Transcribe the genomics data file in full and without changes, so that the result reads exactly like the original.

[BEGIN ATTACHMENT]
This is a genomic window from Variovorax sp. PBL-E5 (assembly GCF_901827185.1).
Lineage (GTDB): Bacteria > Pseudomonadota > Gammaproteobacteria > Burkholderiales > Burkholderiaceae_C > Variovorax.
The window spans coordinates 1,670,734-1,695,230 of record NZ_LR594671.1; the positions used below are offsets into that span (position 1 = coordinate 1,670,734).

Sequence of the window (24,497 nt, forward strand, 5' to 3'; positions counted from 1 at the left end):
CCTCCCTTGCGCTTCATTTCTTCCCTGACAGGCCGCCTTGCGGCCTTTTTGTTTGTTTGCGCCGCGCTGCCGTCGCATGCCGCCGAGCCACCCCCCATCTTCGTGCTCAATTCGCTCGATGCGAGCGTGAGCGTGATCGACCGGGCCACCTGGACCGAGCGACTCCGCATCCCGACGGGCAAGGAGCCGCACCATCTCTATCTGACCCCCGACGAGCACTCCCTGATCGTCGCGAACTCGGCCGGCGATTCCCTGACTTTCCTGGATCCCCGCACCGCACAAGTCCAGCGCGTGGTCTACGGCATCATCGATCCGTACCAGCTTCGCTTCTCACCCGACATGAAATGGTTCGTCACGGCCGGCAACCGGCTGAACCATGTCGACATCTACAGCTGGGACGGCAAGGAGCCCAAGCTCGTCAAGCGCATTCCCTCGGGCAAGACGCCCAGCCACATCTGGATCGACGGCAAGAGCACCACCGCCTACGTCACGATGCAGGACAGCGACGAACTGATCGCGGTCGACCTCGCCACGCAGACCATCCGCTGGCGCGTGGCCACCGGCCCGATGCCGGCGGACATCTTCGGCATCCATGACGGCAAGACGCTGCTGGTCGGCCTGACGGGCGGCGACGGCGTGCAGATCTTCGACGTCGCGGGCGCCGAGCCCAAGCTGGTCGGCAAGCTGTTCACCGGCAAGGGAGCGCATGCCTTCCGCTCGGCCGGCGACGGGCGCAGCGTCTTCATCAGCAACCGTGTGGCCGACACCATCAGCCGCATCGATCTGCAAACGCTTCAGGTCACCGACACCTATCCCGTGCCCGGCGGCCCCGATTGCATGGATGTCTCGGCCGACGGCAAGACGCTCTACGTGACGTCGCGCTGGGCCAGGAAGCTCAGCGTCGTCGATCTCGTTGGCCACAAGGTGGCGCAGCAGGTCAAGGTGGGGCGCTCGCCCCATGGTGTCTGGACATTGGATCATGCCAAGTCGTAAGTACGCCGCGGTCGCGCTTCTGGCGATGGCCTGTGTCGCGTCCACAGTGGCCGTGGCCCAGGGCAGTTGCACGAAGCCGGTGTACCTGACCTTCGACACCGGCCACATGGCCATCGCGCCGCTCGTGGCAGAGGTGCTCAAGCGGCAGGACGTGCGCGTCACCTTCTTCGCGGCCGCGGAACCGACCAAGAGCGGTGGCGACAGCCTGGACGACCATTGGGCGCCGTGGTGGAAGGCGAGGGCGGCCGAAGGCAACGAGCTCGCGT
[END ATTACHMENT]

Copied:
This is a genomic window from Variovorax sp. PBL-E5 (assembly GCF_901827185.1).
Lineage (GTDB): Bacteria > Pseudomonadota > Gammaproteobacteria > Burkholderiales > Burkholderiaceae_C > Variovorax.
The window spans coordinates 1,670,734-1,695,230 of record NZ_LR594671.1; the positions used below are offsets into that span (position 1 = coordinate 1,670,734).

Sequence of the window (24,497 nt, forward strand, 5' to 3'; positions counted from 1 at the left end):
CCTCCCTTGCGCTTCATTTCTTCCCTGACAGGCCGCCTTGCGGCCTTTTTGTTTGTTTGCGCCGCGCTGCCGTCGCATGCCGCCGAGCCACCCCCCATCTTCGTGCTCAATTCGCTCGATGCGAGCGTGAGCGTGATCGACCGGGCCACCTGGACCGAGCGACTCCGCATCCCGACGGGCAAGGAGCCGCACCATCTCTATCTGACCCCCGACGAGCACTCCCTGATCGTCGCGAACTCGGCCGGCGATTCCCTGACTTTCCTGGATCCCCGCACCGCACAAGTCCAGCGCGTGGTCTACGGCATCATCGATCCGTACCAGCTTCGCTTCTCACCCGACATGAAATGGTTCGTCACGGCCGGCAACCGGCTGAACCATGTCGACATCTACAGCTGGGACGGCAAGGAGCCCAAGCTCGTCAAGCGCATTCCCTCGGGCAAGACGCCCAGCCACATCTGGATCGACGGCAAGAGCACCACCGCCTACGTCACGATGCAGGACAGCGACGAACTGATCGCGGTCGACCTCGCCACGCAGACCATCCGCTGGCGCGTGGCCACCGGCCCGATGCCGGCGGACATCTTCGGCATCCATGACGGCAAGACGCTGCTGGTCGGCCTGACGGGCGGCGACGGCGTGCAGATCTTCGACGTCGCGGGCGCCGAGCCCAAGCTGGTCGGCAAGCTGTTCACCGGCAAGGGAGCGCATGCCTTCCGCTCGGCCGGCGACGGGCGCAGCGTCTTCATCAGCAACCGTGTGGCCGACACCATCAGCCGCATCGATCTGCAAACGCTTCAGGTCACCGACACCTATCCCGTGCCCGGCGGCCCCGATTGCATGGATGTCTCGGCCGACGGCAAGACGCTCTACGTGACGTCGCGCTGGGCCAGGAAGCTCAGCGTCGTCGATCTCGTTGGCCACAAGGTGGCGCAGCAGGTCAAGGTGGGGCGCTCGCCCCATGGTGTCTGGACATTGGATCATGCCAAGTCGTAAGTACGCCGCGGTCGCGCTTCTGGCGATGGCCTGTGTCGCGTCCACAGTGGCCGTGGCCCAGGGCAGTTGCACGAAGCCGGTGTACCTGACCTTCGACACCGGCCACATGGCCATCGCGCCGCTCGTGGCAGAGGTGCTCAAGCGGCAGGACGTGCGCGTCACCTTCTTCGCGGCCGCGGAACCGACCAAGAGCGGTGGCGACAGCCTGGACGACCATTGGGCGCCGTGGTGGAAGGCGAGGGCGGCCGAAGGCAACGAGCTCGCGT